Awareness is a very common word in meditation, but if you read my blog often then you’ll have noticed that I rarely use some of the more common phrases attached to modern meditation practice, like rest in awareness, non-judgemental awareness, and others of this sort. Some people prefer this kind of language, finding the Pāli terminology too obstruse, whereas others feel using more technical terminology because it is freer from interpretations that might obscure the nuances of the original word. But my own take on this is that if we pay attention to how using techniques that employ these more accessible phrases makes us feel and how it impacts on our mind states, instead of dissecting them for their accuracy of description, then we can understand what their purpose is – and whether there needs to be so much disagreement about them.
I often tend towards the more technical terminology that is found in the suttas, and I mostly do that because it makes it clear which central concept is being referred to; if I say dukkha you know I mean dukkha, whereas if I say unsatisfactoriness then you would need to understand that was just my way of translating dukkha. But there are a lot of different ways to translate words and phrases, and a lot of different ways of interpreting a word because Pāli words rarely have a direct equivalent in English that conveys their full meaning. That can make it sound like people are talking about different things at times, but often it is actually the same thing, and lots of unnecessary arguments erupt out of this confusion.
A couple of months ago I was on an online retreat being led by the Canadian monk Ajahn Viradhammo where he used a lot of this more accessible language to frame the practice and he did get quite a few questions from the other retreatants about just what he meant when he was using these terms. But despite normally working in Pāli terms, I did actually find some of the phrases he used worked well as a very useful reminder to not get caught up in thinking. It was a very timely reminder for me too. I had started the retreat with a lot going on in my mind, a lot of mental chatter, and I had some doubts about how easy it was going to be to get through multiple long meditation sits over the course of five days.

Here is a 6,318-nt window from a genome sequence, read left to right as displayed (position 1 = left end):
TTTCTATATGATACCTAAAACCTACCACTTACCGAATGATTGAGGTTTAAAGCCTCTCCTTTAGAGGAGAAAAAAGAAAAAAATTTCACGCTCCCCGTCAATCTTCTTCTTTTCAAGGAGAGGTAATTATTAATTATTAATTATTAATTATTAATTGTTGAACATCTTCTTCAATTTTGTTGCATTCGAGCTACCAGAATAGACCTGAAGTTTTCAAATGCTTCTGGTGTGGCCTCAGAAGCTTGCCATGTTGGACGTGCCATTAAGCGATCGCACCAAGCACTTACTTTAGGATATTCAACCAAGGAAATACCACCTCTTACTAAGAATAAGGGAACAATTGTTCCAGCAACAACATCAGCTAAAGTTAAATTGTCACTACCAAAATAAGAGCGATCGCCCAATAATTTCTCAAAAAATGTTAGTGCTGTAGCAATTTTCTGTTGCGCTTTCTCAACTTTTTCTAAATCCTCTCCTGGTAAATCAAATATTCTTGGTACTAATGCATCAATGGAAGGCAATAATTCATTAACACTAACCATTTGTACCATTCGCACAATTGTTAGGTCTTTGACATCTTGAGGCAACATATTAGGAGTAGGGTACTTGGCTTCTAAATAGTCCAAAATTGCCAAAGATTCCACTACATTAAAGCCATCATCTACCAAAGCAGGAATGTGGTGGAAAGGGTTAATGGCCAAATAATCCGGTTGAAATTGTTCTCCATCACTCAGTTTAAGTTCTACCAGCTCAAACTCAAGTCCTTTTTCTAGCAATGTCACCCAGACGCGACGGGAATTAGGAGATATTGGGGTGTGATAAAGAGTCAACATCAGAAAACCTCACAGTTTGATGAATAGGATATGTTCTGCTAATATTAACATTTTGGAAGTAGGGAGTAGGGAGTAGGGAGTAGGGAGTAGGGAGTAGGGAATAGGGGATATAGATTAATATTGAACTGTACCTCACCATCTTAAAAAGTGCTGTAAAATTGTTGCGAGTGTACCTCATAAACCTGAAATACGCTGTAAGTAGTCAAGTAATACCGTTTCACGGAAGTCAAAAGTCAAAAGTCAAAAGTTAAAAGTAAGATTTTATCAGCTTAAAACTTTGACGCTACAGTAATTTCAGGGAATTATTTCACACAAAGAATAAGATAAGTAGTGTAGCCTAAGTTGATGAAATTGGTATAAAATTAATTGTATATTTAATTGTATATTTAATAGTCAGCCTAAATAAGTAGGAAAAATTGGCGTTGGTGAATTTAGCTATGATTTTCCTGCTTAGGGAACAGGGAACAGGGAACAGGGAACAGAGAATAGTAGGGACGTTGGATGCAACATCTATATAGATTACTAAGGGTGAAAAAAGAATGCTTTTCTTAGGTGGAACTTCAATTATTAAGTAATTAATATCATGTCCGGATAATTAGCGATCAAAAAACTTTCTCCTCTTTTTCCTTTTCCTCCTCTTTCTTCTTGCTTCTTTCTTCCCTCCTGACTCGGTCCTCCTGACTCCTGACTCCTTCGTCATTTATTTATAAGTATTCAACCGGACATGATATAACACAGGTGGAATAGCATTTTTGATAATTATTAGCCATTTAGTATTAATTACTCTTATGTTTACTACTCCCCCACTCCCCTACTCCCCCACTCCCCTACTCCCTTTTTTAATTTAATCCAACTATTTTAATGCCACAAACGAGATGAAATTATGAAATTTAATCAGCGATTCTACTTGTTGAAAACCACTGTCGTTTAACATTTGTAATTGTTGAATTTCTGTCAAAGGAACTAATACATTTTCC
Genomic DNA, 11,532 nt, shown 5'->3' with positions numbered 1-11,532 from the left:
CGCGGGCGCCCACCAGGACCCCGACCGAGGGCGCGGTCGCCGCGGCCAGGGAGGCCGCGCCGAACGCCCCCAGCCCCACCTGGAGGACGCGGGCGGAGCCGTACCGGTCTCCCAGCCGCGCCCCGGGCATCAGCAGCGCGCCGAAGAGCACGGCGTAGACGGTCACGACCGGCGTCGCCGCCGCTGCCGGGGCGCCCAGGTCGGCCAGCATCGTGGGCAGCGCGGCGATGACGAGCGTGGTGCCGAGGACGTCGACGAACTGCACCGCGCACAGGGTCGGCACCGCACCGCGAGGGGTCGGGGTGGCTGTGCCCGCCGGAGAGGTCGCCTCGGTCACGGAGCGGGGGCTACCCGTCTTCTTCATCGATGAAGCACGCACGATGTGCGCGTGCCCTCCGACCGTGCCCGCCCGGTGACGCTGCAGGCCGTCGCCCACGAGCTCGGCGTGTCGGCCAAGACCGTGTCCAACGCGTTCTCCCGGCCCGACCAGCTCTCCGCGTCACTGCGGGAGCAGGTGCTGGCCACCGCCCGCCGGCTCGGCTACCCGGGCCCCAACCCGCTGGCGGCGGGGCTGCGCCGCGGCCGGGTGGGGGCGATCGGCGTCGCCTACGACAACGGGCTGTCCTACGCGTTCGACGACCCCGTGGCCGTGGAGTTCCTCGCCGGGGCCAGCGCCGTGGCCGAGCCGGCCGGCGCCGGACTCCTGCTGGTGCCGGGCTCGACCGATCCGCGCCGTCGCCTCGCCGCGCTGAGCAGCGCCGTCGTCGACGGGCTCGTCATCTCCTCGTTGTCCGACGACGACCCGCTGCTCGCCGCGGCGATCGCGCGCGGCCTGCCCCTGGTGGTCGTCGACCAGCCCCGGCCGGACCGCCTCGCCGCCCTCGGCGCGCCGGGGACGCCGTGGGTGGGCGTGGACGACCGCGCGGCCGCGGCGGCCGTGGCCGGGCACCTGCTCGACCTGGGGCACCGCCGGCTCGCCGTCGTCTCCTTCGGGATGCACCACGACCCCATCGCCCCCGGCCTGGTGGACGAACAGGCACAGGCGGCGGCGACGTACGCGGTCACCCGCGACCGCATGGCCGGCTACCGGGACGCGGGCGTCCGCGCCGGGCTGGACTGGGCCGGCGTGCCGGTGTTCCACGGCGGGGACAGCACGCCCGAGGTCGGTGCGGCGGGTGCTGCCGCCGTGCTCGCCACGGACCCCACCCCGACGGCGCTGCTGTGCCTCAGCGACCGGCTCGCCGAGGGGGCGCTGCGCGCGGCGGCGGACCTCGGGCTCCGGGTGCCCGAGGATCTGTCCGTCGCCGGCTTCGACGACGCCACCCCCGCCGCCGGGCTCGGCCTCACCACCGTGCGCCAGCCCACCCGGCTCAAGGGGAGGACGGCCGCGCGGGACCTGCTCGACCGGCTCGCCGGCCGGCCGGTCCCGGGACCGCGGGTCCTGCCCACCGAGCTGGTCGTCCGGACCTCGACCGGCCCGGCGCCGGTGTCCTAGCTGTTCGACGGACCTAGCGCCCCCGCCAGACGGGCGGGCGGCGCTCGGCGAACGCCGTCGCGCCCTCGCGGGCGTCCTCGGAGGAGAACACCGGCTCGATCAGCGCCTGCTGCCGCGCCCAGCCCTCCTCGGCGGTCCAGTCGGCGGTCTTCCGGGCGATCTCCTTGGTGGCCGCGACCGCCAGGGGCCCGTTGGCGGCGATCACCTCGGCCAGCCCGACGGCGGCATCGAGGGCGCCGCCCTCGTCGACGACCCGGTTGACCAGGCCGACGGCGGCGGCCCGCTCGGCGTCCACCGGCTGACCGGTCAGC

But I like Ajahn Viradhammo, and his book The Contemplatives Craft is one of my favourites from the teachers of the Ajahn Chah tradition, so I was prepared to face the discomfort of my unruly mind to experience some of his teachings directly. Luck was on my side though, because on the first long sitting of the retreat he introduced the theme of ‘trust in awareness’ which helped my restless mind to settle quite quickly.